After a nearly unprecedented June (preceded only by June of 2017) the Dodgers climbed out of the hole they were in and now find themselves neck-and-neck with the Arizona Diamondbacks for first place in the National League West. How they were able to do it is a story in and of itself—one that is always worth telling. The story that I am interested in now, however, is how the Dodgers will fare going forward.
The trade deadline is on the horizon. Last season, apart from the Yu Darvish trade, Andrew Friedman and Farhan Zaidi traded for the two Tonys—Tony Cingrani and Tony Watson. Both of those guys went on to bring a new sense of strength to a Dodgers bullpen that was already solid.
Here’s the thing about the Dodgers front office, and it’s one I have always admired—they don’t let the nerves and the anxieties of this game get to them. When the Dodgers were eight games back this spring, they didn’t run out and trade for a big arm or an MVP-type slugger to fix the problem.
They let the problem fix itself, and guess what? It did.
Right now, fans are grateful and amazed by how the front office built this team up from expected winners to unexpected and dominant pennant champs.
So what happens if the Dodgers get there again this year?
Do they rely on a big, trade-deadline defining acquisition? Do they rely on the contributions of a few, under-the-radar players like they have been thus far?
Or do they stay as is?
I’m not sure what the Dodgers are going to do come July 31st. I know that it didn’t work out too well last season but I do hold the belief that, as a contender, nobody will take you seriously unless you make the take the big step. The Astros were good, but they became great when they traded for Justin Verlander.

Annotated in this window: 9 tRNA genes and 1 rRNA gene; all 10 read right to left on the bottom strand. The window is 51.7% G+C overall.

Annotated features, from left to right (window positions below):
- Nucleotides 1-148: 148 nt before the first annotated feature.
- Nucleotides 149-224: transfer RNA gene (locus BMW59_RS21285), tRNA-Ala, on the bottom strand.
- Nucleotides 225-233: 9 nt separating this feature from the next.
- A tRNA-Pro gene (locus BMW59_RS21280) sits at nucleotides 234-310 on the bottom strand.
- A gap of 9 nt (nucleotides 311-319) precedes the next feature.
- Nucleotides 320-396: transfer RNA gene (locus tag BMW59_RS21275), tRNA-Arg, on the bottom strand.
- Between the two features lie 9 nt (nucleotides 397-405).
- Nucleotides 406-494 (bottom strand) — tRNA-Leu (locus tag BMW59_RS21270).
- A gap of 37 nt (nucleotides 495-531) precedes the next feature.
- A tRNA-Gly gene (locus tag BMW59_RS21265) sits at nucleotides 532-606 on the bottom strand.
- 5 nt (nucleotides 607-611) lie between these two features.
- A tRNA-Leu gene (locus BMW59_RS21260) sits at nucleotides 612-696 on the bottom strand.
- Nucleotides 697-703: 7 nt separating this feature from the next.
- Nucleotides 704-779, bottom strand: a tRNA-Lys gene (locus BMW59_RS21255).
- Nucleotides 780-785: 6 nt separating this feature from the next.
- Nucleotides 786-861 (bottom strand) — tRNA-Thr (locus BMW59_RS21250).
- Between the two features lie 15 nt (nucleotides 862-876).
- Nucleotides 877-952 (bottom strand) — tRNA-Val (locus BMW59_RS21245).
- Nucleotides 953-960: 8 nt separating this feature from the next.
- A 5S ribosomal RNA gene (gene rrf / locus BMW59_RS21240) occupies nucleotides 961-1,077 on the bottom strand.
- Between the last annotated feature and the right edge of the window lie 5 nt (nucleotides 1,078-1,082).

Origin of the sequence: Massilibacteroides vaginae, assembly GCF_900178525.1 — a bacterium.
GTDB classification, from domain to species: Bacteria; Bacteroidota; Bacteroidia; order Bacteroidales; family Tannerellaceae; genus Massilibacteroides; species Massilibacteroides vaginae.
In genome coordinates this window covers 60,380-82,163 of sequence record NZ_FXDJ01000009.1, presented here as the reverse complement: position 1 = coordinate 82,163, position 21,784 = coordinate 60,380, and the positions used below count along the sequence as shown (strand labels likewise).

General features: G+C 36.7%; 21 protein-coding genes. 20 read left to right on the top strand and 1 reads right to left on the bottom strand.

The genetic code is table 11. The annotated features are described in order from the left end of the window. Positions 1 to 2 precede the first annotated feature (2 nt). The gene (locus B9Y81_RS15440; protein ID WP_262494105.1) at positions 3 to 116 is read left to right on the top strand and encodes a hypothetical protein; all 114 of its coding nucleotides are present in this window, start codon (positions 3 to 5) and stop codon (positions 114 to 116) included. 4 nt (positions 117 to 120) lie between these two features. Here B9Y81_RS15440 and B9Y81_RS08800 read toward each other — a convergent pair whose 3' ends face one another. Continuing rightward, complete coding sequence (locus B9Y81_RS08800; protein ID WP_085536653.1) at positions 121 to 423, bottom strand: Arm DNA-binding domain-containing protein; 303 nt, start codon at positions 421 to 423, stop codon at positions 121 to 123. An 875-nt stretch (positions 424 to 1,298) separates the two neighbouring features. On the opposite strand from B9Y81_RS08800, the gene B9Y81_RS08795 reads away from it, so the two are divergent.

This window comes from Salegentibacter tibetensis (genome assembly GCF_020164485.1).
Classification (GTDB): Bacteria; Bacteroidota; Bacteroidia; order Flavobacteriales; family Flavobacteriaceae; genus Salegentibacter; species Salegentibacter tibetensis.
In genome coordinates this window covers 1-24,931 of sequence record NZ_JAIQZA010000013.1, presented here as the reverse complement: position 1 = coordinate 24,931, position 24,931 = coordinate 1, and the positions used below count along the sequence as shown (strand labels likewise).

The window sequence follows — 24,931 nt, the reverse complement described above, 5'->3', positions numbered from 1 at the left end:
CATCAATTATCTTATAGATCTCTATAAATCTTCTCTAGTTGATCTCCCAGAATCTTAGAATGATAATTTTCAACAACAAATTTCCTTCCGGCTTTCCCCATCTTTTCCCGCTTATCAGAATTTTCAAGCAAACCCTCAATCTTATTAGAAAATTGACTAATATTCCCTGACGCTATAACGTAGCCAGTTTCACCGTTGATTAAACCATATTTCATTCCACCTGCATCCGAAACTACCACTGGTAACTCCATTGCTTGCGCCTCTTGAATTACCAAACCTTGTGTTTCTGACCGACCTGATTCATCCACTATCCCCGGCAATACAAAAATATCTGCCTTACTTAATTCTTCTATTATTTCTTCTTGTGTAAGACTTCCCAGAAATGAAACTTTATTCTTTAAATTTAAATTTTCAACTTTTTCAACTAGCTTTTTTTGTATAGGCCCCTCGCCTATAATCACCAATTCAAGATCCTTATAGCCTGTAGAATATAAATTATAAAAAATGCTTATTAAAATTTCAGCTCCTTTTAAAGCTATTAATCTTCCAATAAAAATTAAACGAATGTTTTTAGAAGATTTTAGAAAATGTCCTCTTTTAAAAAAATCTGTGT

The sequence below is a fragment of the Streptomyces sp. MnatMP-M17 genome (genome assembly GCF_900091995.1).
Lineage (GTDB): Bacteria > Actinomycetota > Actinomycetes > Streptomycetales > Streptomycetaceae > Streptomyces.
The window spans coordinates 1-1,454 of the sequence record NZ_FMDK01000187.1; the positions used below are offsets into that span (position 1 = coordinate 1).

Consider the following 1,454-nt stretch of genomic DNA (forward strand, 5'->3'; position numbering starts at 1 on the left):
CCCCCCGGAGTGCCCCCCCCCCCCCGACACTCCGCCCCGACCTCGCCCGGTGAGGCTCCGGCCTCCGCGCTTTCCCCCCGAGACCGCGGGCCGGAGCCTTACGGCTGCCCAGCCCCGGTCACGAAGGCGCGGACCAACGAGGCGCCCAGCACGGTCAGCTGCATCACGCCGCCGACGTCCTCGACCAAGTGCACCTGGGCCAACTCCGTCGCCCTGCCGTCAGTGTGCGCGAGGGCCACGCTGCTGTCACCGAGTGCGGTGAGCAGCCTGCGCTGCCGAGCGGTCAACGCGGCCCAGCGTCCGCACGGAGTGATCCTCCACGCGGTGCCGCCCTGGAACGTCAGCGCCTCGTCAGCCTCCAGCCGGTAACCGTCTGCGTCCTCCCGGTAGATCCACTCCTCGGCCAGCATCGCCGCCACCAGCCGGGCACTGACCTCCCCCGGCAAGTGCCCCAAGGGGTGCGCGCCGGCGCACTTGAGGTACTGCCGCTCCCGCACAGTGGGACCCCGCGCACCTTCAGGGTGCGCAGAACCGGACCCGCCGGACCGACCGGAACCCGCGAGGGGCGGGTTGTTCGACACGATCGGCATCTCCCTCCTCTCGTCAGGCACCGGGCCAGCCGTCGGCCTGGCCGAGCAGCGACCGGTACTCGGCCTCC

The Dodgers are thriving right now. Even as a write this, moments after losing in the ninthy to the Anaheim Angels, I can say the Dodgers are going to be okay. Muncy came out of the blue to lead this offense. Stripling is the solid, reliable starter the team didn’t even know it had.
Matt Kemp. Well, I’ll let his stats speak for themselves.
Those are the three guys most regularly linked to the Dodgers’ recent success, but can they sustain it?
Though we may never know the full cause of the Dodgers’ Game 7 loss, we can know that in that one game, the Dodgers were not able to overpower the Astros and it cost them the series.
The past two years, the Dodgers have quite literally defined ‘under-the-radar.’ They’ve coached players in ways unlike any other team. But one can’t help but wonder if the Dodgers need some more star power? Do they need Manny Machado, or Michael Fulmer, just to be safe?
It’s hard not to be a skeptical fan and a skeptical writer at times. Sometimes, when the Dodgers lose 3-2 in a game they pretty much already had won, you can’t help but wonder if this recent success is fleeting and if they are bound to repeat the past?
Maybe, maybe not. Either way, the Dodgers seem to be back to their old selves—to their winning ways, and until that changes, neither should our views of the team we know, love, and believe in.